The Apostle Paul wrote, “Rejoice always” (1 Thess 5:16). For most of us, we probably read this command and wonder, “Is it even possible to obey?” What adds to the problem is that Paul claims that rejoicing always “is God’s will for you in Christ Jesus” (1 Thess 5:18). How can we obey God’s will by rejoicing always when we all know by experience that joy seems elusive, partial, and impermanent?
The answer is not to live a life of affected joy and so wear a mask of happiness by forcing ourselves to act the part. Instead, the answer comes through a deeper meditation on what Joy means and what constitutes a person.
What Joy Is
Joy cannot be only an emotional experience since some people enjoy harming others. And nobody in their right minds would call sadistic, murderous actions acts of joy. And if we do admit that the joy of torture and friendship are alike, then we evacuate joy of all objective meaning. So joy must be something beyond (while including) emotion.
Joy must have an objective thing to it. At its base, joy seems to signify pleasure in something worthy of that pleasure. To make it practical, an artist takes joy in her work because it represents a double good: the activity of art itself and the created product of beauty.
Now everything in life that we can rightly be said to take joy in links to something intrinsically good. And such things have goodness because God created the world to be good, very good (Gen 1:31). And so every good thing draws us to God, the source and origin of goodness. Thus, joy in its ultimate sense means drawing near to God through the enjoyment of his good gifts and of himself: “it is good to be near God” (Ps 73:28).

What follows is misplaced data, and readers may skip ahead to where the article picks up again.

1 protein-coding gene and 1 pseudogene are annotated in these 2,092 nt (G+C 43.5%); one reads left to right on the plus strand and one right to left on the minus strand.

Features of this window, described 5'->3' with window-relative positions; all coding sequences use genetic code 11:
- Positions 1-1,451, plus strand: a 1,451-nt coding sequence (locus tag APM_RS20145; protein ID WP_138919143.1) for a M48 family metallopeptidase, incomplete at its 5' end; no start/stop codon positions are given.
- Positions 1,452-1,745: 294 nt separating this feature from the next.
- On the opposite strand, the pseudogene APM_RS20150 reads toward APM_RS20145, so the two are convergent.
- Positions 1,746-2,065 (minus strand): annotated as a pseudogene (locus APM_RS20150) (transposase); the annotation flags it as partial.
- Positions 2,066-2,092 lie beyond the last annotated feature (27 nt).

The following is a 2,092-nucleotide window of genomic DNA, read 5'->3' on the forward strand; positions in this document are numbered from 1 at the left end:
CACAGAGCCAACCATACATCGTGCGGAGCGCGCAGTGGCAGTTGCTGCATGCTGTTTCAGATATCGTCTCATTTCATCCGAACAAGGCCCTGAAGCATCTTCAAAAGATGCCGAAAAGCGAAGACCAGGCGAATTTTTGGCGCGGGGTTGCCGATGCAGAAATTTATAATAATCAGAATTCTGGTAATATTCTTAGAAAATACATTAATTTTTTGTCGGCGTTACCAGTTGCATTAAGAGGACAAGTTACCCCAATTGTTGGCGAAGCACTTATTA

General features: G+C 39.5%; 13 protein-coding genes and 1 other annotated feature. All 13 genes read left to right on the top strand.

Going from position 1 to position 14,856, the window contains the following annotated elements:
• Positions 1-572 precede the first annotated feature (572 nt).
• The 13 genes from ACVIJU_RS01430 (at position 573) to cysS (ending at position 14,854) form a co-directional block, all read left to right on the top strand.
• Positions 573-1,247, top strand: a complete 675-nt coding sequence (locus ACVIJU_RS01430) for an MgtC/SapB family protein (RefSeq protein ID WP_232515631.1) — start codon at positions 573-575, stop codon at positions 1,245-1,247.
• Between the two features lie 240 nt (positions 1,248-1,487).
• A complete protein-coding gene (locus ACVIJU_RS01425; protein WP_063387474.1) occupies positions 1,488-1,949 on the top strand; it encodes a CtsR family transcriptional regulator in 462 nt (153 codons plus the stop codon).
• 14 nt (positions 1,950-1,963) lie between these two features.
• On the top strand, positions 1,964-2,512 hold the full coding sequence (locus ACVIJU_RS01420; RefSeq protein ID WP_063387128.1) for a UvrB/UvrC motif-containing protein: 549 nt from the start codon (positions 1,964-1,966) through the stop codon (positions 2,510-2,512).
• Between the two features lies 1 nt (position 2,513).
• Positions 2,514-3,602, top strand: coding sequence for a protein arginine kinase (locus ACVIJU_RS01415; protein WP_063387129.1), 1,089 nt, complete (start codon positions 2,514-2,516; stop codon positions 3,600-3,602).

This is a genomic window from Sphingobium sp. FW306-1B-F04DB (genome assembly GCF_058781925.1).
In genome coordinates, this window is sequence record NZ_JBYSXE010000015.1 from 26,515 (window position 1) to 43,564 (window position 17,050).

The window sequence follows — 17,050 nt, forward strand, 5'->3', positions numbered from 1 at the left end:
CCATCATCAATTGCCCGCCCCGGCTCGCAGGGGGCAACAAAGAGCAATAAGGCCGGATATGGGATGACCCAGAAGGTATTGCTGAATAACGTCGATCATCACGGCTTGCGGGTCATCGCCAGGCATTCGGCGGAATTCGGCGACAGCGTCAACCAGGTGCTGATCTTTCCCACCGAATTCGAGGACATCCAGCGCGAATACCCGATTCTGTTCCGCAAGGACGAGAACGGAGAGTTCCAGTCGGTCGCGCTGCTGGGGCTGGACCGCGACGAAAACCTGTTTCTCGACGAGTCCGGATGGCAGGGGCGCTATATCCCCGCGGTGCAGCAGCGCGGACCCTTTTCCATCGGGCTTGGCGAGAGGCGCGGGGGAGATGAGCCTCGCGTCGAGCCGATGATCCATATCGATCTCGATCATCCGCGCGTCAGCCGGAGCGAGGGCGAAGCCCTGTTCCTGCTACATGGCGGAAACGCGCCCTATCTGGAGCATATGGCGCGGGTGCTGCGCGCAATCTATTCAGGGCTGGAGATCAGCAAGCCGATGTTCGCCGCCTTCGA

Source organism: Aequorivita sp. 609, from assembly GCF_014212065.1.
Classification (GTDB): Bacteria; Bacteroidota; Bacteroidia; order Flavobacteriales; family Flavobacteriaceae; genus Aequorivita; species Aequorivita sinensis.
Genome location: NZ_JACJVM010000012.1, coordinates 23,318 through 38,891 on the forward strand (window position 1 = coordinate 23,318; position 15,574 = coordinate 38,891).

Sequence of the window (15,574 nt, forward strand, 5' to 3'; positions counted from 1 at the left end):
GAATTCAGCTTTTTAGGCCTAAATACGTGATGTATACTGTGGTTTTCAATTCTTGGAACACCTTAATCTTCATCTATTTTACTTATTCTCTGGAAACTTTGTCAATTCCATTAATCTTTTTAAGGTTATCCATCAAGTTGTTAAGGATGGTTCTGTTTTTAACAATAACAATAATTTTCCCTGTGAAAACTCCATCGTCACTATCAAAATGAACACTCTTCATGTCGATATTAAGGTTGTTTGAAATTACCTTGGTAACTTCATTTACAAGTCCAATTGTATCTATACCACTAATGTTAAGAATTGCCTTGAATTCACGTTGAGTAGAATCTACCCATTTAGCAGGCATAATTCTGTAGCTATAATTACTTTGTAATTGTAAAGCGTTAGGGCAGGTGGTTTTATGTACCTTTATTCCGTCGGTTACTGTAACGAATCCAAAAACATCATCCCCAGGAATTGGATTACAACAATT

What Constitutes a Person
Once we realize what joy is and what objects are worthy of our joy, then we begin to realize that joy points to something different than we often think. And not only that, but joy also flows from something deeper and fuller than we usually think. Joy includes our mind, our will, and our affections.
It comprises the whole person, although in different ways. The intellect recognizes something worthy of joy, the will chooses to experience joy, and the affections allow us to experience joy through our sensory organs.
This becomes vitally important to understand when we consider how to “rejoice always.” If joy were a mere emotion, then the command is impossible—for we can be joyful on 2 of sleep and malnutrition despite the emotional signs of joy being depleted. This is because joy includes our mind and will, our whole person.
So we have the capacity to rejoice always by the Spirit who leads us to all truth through which we can discern objectively what is good to rejoice over (mind) and choose to do so (will). Ideally, we could also experience joy through tears, smiles, and whatever else (sensible organs). But not always. And we should know that this is okay.
The command to rejoice always does mean that we always have to feel okay, healthy, and exuberant at all times. It means that we have a stable object over which rejoice. It means we choose joy over non-joy. And when possible, our body’s sensory organs follow suit (our eyes tear up, our mouths smile, our mind experiences exuberance). So rejoice always for this God’s will for you in Christ Jesus.